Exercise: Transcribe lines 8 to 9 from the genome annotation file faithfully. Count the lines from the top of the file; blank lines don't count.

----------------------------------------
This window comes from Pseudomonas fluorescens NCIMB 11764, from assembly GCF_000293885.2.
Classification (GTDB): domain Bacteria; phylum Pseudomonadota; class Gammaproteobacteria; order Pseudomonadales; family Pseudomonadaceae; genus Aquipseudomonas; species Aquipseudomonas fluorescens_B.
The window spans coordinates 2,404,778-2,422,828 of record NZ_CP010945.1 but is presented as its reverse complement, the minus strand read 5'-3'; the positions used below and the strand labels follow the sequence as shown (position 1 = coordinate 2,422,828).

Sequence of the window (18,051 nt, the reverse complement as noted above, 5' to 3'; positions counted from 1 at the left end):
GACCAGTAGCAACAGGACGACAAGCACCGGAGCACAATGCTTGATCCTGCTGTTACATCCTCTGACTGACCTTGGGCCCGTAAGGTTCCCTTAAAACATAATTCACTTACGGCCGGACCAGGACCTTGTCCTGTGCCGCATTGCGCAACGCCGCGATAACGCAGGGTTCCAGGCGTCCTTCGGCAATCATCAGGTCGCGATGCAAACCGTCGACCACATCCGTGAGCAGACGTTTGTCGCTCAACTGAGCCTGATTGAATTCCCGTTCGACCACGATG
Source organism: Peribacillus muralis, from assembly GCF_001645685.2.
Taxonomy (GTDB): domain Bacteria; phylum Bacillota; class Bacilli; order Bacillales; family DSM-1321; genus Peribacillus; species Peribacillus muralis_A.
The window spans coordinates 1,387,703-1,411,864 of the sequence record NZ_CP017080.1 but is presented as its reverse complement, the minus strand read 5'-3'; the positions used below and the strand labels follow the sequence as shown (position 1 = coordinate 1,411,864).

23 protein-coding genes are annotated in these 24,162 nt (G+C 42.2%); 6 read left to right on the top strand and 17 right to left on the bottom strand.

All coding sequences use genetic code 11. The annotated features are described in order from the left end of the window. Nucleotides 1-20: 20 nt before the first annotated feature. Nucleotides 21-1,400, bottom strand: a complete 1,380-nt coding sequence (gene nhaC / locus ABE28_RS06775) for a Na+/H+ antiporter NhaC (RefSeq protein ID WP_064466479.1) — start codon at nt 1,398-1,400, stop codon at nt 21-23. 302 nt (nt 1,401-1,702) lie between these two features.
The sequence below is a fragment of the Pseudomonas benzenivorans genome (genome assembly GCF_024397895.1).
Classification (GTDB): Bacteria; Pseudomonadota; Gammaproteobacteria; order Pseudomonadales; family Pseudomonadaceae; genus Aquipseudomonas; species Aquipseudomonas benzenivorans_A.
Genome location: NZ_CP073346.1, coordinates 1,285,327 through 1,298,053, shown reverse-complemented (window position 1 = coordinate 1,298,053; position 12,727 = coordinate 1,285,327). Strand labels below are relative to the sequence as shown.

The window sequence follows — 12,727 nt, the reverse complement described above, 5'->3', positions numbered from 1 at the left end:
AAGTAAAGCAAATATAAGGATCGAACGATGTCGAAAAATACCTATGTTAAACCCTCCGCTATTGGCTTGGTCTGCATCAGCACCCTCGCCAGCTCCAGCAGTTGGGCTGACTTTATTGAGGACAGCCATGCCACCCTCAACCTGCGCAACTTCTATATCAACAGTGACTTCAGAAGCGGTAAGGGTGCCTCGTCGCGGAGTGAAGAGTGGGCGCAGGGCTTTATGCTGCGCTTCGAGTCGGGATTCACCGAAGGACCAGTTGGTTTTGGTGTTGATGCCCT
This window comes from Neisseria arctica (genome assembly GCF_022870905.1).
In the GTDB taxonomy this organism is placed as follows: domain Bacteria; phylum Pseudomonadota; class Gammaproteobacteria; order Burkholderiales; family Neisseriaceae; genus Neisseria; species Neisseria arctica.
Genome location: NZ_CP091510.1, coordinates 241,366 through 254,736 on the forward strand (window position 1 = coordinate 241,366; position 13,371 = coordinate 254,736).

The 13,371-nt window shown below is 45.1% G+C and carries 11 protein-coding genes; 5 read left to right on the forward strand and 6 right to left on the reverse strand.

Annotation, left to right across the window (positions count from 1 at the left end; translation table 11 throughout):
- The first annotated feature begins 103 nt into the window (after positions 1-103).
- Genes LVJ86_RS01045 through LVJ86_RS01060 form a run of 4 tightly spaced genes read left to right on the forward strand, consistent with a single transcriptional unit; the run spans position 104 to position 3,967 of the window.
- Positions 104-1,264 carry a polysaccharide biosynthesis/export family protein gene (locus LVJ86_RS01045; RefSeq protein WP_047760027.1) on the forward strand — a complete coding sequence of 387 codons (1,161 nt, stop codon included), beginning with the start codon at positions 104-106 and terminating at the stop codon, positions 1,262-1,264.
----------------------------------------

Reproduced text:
The window spans coordinates 1,387,703-1,411,864 of the sequence record NZ_CP017080.1 but is presented as its reverse complement, the minus strand read 5'-3'; the positions used below and the strand labels follow the sequence as shown (position 1 = coordinate 1,411,864).

23 protein-coding genes are annotated in these 24,162 nt (G+C 42.2%); 6 read left to right on the top strand and 17 right to left on the bottom strand.